Some investors read news like this and say, “Sure, there are plenty of mediocre active managers, but I'll pick the best ones!” After all, there are several national magazines that publish annual “Top Mutual Fund” lists. It's logical to think that you can do better than average if you just use the best funds, right?
The problem with this is something called “persistence.” Most “top” managers simply don't have the ability to reproduce prior results. According to Srikant Dash, Index Strategist at Standard & Poor's, “research suggests that screening for top-quartile funds, as the sole basis for an investment decision, is inappropriate. Very few funds repeat a top-quartile performance. Furthermore, Standard & Poor’s research shows that a healthy percentage, and in most cases a majority, of top-quartile funds in the future will most likely come from the ranks of prior period second and third quartiles."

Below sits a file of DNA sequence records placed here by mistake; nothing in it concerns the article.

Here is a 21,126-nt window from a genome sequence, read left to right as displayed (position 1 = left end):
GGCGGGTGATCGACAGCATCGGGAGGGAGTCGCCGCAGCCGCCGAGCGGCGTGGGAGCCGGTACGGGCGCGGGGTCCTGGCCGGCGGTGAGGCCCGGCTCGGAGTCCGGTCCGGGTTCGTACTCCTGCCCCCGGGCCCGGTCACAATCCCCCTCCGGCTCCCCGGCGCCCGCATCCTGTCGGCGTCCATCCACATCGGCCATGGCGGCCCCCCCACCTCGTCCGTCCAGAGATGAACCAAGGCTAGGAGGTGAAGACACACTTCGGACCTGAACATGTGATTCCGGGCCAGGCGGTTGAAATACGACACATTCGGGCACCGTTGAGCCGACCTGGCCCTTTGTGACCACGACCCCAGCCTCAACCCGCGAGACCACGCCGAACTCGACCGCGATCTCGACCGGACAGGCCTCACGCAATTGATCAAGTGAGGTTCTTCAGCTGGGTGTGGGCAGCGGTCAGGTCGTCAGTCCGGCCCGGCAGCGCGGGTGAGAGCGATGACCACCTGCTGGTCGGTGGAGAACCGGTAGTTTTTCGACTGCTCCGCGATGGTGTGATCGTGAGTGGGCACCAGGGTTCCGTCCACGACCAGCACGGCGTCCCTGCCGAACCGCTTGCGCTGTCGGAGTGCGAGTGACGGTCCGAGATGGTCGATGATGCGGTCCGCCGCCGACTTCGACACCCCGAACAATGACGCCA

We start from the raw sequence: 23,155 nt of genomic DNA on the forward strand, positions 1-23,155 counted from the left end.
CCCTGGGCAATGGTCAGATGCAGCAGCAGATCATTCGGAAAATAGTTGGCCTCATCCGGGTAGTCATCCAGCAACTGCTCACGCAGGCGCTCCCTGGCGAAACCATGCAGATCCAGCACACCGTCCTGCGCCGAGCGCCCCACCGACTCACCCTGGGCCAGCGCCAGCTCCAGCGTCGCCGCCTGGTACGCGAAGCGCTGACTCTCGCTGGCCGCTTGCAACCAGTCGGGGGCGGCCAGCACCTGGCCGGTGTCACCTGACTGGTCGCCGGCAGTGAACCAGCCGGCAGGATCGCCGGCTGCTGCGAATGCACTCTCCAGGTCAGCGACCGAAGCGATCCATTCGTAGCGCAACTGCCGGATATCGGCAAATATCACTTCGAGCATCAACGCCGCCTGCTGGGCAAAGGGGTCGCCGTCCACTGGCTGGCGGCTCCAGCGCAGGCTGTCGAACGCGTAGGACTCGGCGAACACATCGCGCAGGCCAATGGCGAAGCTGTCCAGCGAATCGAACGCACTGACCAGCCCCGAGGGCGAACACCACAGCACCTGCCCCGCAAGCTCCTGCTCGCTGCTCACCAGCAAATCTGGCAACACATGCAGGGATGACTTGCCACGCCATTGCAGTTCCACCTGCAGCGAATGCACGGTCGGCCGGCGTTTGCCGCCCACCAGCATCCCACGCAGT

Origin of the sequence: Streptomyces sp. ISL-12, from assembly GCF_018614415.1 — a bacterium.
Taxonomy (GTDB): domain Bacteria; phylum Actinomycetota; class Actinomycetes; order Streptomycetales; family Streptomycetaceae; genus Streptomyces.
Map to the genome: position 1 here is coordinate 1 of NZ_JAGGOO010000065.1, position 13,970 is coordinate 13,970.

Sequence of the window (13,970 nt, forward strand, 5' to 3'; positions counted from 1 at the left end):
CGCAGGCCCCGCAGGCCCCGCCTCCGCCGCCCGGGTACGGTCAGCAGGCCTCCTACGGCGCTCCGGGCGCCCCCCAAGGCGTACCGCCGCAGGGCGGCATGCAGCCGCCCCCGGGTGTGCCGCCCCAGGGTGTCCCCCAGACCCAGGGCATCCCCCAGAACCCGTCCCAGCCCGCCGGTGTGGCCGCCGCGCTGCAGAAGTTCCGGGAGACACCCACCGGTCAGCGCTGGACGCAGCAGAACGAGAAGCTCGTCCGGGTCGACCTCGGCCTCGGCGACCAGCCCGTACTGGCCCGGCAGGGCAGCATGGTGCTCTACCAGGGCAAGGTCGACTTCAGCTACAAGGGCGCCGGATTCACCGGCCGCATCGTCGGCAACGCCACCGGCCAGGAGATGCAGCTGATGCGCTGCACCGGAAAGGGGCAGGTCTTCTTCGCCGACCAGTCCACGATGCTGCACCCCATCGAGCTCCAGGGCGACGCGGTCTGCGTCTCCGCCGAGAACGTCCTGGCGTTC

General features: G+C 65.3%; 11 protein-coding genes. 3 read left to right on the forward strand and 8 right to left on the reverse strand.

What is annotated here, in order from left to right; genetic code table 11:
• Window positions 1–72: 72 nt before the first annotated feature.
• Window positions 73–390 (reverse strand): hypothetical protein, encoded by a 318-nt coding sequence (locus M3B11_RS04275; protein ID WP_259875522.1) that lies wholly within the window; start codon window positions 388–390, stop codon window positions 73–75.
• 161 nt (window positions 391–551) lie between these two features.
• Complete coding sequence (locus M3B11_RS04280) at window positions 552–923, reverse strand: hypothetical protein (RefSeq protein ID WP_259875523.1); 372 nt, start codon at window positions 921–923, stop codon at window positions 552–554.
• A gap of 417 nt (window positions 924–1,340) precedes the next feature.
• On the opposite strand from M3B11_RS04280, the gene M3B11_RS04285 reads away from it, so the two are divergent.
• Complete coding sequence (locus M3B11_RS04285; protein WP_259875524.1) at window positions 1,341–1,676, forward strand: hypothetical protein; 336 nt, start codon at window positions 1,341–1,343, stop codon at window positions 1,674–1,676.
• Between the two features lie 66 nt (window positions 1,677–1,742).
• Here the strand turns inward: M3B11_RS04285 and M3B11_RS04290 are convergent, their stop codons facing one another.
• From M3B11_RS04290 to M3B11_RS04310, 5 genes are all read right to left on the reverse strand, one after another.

Holy cow. You mean I should pick the mutual fund managers that had mediocre performance in the past, because they are more likely to outperform in the future? Well, not quite. That would truly be a shot in the dark. The real point here is that it's very difficult for active managers to beat their benchmarks.
I'm not suggesting that active managers can't be exceptional. But what are your chances of determining which managers will have exceptional performance after you invest with them?
The issue of persistence is one more reason it makes sense to be an index investor.